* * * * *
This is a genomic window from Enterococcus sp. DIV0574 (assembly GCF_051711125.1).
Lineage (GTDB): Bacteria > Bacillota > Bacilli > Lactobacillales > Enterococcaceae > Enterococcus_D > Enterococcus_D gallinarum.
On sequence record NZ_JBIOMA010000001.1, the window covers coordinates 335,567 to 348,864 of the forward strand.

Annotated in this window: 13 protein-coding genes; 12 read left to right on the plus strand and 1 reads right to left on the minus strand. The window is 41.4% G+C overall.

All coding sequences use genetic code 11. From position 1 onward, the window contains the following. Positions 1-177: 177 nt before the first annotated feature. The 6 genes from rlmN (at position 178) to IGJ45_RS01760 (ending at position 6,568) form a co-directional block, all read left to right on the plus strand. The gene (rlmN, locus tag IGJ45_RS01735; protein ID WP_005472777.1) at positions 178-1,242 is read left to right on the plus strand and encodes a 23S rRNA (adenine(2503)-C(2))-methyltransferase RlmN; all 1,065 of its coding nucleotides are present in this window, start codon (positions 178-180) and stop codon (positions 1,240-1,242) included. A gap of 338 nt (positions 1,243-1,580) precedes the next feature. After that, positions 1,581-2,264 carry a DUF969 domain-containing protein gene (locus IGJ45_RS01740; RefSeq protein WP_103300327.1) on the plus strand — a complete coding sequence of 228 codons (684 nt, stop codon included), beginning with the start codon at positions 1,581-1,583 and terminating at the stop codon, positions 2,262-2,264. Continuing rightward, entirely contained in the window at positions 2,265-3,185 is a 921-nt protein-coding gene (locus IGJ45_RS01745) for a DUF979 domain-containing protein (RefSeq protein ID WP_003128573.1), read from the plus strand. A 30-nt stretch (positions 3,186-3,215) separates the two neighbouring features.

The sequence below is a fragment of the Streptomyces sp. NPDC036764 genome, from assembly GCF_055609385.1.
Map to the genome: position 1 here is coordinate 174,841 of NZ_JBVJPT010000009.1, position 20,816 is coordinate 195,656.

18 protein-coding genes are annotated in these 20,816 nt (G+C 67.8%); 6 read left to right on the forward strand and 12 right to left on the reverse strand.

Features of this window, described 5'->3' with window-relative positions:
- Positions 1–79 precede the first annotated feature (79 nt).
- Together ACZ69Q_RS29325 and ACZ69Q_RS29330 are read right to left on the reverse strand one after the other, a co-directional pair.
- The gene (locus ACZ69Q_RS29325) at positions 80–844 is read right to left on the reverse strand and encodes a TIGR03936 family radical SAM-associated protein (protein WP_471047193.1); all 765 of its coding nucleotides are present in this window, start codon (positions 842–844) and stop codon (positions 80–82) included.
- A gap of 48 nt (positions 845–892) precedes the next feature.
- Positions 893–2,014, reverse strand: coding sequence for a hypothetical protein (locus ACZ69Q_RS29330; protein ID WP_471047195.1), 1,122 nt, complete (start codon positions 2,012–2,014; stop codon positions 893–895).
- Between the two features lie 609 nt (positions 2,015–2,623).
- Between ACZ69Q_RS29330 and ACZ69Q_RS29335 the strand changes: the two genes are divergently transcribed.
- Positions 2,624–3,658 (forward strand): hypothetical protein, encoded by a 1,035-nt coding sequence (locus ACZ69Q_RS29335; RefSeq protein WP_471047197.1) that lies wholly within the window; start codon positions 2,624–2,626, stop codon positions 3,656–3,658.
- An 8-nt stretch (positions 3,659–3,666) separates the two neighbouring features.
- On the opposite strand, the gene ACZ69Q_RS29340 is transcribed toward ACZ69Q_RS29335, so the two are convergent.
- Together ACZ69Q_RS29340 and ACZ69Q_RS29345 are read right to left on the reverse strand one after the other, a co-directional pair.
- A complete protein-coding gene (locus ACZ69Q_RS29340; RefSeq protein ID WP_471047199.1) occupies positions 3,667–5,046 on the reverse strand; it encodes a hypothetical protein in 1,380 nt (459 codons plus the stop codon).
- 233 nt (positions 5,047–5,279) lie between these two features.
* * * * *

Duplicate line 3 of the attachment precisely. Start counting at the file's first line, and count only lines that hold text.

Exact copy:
On sequence record NZ_JBIOMA010000001.1, the window covers coordinates 335,567 to 348,864 of the forward strand.